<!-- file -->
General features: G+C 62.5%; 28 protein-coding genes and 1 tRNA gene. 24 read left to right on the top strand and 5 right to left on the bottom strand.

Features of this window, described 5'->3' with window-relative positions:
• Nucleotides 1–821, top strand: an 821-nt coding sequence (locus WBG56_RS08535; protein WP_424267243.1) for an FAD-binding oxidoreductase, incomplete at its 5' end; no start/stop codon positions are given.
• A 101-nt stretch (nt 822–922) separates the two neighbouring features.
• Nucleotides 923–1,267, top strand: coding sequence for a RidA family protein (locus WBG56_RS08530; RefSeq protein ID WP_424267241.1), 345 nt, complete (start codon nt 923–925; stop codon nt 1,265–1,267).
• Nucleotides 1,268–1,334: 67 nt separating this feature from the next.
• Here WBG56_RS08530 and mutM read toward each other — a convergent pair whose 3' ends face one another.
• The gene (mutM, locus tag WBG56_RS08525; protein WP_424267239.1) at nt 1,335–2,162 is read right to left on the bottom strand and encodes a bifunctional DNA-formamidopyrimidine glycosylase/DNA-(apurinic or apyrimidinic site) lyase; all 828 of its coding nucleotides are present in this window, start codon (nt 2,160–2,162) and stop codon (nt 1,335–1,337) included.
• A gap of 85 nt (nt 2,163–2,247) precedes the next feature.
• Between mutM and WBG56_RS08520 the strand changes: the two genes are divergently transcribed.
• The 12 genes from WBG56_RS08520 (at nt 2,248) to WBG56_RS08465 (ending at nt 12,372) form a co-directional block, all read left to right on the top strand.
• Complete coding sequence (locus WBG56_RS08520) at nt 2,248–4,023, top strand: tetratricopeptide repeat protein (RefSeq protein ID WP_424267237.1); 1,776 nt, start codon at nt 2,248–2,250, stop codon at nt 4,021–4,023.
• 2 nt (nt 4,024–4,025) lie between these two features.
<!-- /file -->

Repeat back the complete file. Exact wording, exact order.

General features: G+C 62.5%; 28 protein-coding genes and 1 tRNA gene. 24 read left to right on the top strand and 5 right to left on the bottom strand.

Features of this window, described 5'->3' with window-relative positions:
• Nucleotides 1–821, top strand: an 821-nt coding sequence (locus WBG56_RS08535; protein WP_424267243.1) for an FAD-binding oxidoreductase, incomplete at its 5' end; no start/stop codon positions are given.
• A 101-nt stretch (nt 822–922) separates the two neighbouring features.
• Nucleotides 923–1,267, top strand: coding sequence for a RidA family protein (locus WBG56_RS08530; RefSeq protein ID WP_424267241.1), 345 nt, complete (start codon nt 923–925; stop codon nt 1,265–1,267).
• Nucleotides 1,268–1,334: 67 nt separating this feature from the next.
• Here WBG56_RS08530 and mutM read toward each other — a convergent pair whose 3' ends face one another.
• The gene (mutM, locus tag WBG56_RS08525; protein WP_424267239.1) at nt 1,335–2,162 is read right to left on the bottom strand and encodes a bifunctional DNA-formamidopyrimidine glycosylase/DNA-(apurinic or apyrimidinic site) lyase; all 828 of its coding nucleotides are present in this window, start codon (nt 2,160–2,162) and stop codon (nt 1,335–1,337) included.
• A gap of 85 nt (nt 2,163–2,247) precedes the next feature.
• Between mutM and WBG56_RS08520 the strand changes: the two genes are divergently transcribed.
• The 12 genes from WBG56_RS08520 (at nt 2,248) to WBG56_RS08465 (ending at nt 12,372) form a co-directional block, all read left to right on the top strand.
• Complete coding sequence (locus WBG56_RS08520) at nt 2,248–4,023, top strand: tetratricopeptide repeat protein (RefSeq protein ID WP_424267237.1); 1,776 nt, start codon at nt 2,248–2,250, stop codon at nt 4,021–4,023.
• 2 nt (nt 4,024–4,025) lie between these two features.